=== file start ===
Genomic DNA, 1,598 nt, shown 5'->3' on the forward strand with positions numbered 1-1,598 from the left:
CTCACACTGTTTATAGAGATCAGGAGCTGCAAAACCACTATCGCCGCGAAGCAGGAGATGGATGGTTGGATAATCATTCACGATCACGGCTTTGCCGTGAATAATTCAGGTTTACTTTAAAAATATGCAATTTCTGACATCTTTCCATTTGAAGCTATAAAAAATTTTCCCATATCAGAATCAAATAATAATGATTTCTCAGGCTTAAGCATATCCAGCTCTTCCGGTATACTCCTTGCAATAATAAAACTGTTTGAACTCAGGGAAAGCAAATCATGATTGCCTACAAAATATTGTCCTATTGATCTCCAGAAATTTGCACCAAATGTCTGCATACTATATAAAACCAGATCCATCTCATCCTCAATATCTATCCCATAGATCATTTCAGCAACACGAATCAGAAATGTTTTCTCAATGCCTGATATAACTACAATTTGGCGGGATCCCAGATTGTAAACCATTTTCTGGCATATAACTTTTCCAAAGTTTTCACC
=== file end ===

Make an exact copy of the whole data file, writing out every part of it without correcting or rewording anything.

Genomic DNA, 1,598 nt, shown 5'->3' on the forward strand with positions numbered 1-1,598 from the left:
CTCACACTGTTTATAGAGATCAGGAGCTGCAAAACCACTATCGCCGCGAAGCAGGAGATGGATGGTTGGATAATCATTCACGATCACGGCTTTGCCGTGAATAATTCAGGTTTACTTTAAAAATATGCAATTTCTGACATCTTTCCATTTGAAGCTATAAAAAATTTTCCCATATCAGAATCAAATAATAATGATTTCTCAGGCTTAAGCATATCCAGCTCTTCCGGTATACTCCTTGCAATAATAAAACTGTTTGAACTCAGGGAAAGCAAATCATGATTGCCTACAAAATATTGTCCTATTGATCTCCAGAAATTTGCACCAAATGTCTGCATACTATATAAAACCAGATCCATCTCATCCTCAATATCTATCCCATAGATCATTTCAGCAACACGAATCAGAAATGTTTTCTCAATGCCTGATATAACTACAATTTGGCGGGATCCCAGATTGTAAACCATTTTCTGGCATATAACTTTTCCAAAGTTTTCACC